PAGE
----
“The name is worth a lot of money and I worked hard, six days a week, 12 to 14 hours a day, to make the name what it is today. Family businesses help keep the industry together, by keeping the company and the reputations going.”

The Bluenose name is very iconic and local to Nova Scotia. The Bluenose was a famous Canadian racing and fishing ship whose image appears on the Nova Scotia license plate.  Jacobs is one of multiple Nova Scotia businesses to capitalize on the name. However, after the company was named, he received notice that small businesses wouldn’t be able to name themselves after the Bluenose anymore.

“The government started to put the squeeze on, at one point wanting me to give royalties to them if we continued to use the name, but that didn’t go anywhere.”

At one time Jacobs was pressured to give up the name altogether, but no enforcement came of it so the name stuck around, as did Bluenose Well Drilling.

Over his 40 years in the industry, Jacobs has become a passionate advocate for the public drinking supply. He served as president of the Nova Scotia Ground Water Association for about 10 years and advised on various focus groups in the province concerning ground water. He spent about 12 years working on a Nova Scotia ground water advisory board.

One of his biggest concerns is keeping the provincial Ministry of Environments (MOEs) focused on having water and the treatment of private water at the forefront.

He stated that MOEs “Need to pay more attention to educating the public on how to take care of a private well. Need to do a better job.”

Good initiatives have happened, he says, but in the last five to 10 years he has seen provincial budgets get tighter and feels less money has been allocated to protecting the safety of private water supply.

“I think we had more money spent on water and education 15 to 20 years ago than we have in the last five to 10 years.”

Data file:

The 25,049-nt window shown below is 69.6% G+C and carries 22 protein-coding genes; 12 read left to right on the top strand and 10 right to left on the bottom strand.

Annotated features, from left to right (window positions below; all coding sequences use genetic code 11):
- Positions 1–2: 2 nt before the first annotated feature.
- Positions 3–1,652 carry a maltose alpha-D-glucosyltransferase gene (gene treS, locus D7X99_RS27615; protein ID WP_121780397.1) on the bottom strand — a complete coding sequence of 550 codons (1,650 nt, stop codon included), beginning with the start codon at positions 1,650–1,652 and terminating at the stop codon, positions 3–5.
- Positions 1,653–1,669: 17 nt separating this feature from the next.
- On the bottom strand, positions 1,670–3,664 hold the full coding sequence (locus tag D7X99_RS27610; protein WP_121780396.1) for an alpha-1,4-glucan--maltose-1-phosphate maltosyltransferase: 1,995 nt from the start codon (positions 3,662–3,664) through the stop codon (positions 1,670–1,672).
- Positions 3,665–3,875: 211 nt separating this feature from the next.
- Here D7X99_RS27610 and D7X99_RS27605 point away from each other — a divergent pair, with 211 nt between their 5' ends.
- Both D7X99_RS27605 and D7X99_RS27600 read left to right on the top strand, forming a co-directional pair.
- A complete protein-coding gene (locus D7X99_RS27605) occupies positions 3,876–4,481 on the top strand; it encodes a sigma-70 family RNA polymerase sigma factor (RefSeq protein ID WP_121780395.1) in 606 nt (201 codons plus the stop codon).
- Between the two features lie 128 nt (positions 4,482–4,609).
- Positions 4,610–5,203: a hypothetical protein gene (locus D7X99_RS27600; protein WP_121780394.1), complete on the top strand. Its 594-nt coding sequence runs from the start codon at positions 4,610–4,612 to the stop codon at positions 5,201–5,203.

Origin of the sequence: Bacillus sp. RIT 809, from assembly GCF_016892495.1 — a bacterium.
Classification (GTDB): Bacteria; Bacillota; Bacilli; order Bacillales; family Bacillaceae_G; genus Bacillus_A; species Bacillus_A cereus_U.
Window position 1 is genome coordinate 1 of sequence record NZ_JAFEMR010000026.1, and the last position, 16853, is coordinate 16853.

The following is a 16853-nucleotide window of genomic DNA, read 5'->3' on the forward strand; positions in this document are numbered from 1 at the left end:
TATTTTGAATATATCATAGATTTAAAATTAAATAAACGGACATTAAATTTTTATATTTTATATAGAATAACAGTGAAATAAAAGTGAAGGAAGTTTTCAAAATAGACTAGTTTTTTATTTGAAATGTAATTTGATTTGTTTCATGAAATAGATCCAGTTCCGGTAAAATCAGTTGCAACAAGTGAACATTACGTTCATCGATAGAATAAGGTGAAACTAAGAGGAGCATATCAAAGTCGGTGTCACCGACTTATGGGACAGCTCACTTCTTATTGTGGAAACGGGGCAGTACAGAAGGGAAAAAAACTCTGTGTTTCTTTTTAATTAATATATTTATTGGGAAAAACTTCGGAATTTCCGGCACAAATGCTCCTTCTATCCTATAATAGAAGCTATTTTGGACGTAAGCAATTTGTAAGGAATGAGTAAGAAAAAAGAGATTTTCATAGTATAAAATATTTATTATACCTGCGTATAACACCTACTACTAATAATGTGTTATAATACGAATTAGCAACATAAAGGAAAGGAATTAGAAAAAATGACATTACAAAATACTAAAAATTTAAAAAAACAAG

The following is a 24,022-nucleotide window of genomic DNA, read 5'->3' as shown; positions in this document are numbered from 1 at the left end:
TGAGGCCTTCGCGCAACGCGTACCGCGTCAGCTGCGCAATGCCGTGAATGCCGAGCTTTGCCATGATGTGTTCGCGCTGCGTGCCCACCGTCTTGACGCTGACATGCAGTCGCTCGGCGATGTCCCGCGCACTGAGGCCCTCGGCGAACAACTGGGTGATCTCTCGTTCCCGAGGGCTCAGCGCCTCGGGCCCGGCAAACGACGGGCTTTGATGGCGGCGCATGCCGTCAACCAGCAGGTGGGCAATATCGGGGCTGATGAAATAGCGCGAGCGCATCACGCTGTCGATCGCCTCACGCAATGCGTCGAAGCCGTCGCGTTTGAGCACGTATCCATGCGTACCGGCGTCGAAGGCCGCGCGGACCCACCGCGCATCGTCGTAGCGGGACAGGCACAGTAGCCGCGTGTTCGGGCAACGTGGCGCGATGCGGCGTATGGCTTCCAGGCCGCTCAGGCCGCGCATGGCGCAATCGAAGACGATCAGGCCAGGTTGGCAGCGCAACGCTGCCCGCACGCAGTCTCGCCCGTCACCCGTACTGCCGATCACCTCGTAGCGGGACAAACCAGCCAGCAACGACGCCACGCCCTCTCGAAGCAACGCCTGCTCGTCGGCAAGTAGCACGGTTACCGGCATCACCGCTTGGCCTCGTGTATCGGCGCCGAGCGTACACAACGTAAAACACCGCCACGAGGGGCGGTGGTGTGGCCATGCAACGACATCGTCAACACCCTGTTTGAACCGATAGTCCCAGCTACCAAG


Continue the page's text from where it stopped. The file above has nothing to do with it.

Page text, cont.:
He notes that when he was a kid, people were told to get in and out of the shower in five minutes, whereas today’s generation is inclined to stand in the there for 20 minutes.

“I don’t think our ministry of environments are putting out the importance of not wasting good potable water that is getting more expensive to get.”

Jacobs hasn’t changed his prices much in the last 10 years, and he thinks it’s getting harder for the new generation to make a good margin with the incessant rise of fuel and equipment costs. He finds the banks difficult to get reasonable interest rates from in the purchase of new equipment, which also hampers growth.

“Running a small business today you really have to make sure all your T’s are crossed and there’s no loopholes or you’ll be throwing money away.”

In addition to the financial challenges, Jacobs finds it’s also getting harder and harder to find qualified people, particularly in the east when the only drilling programs in Canada are located in Ontario and Alberta. There used to be a program in Cape Breton, N.S., but it closed. There ought to be more courses available in each province so students don’t have to travel to Ontario or Alberta, and they should be provided at a reasonable cost, he says.

“There is definitely a problem with the training. We’re training the kids to go into the oil and gas field, but not enough into water. Kids should be taught more about it in high school so they think of it as a career – and not just drilling and water treatment, but all parts of the industry. That’s a little dig in there for our federal government to get more involved in ground water.”

After four decades in drilling, Jacobs has seen many changes and issues that still need to be addressed in the industry, but one fact hasn’t changed at all.

“I’m a little over 60 years old now and still having fun.”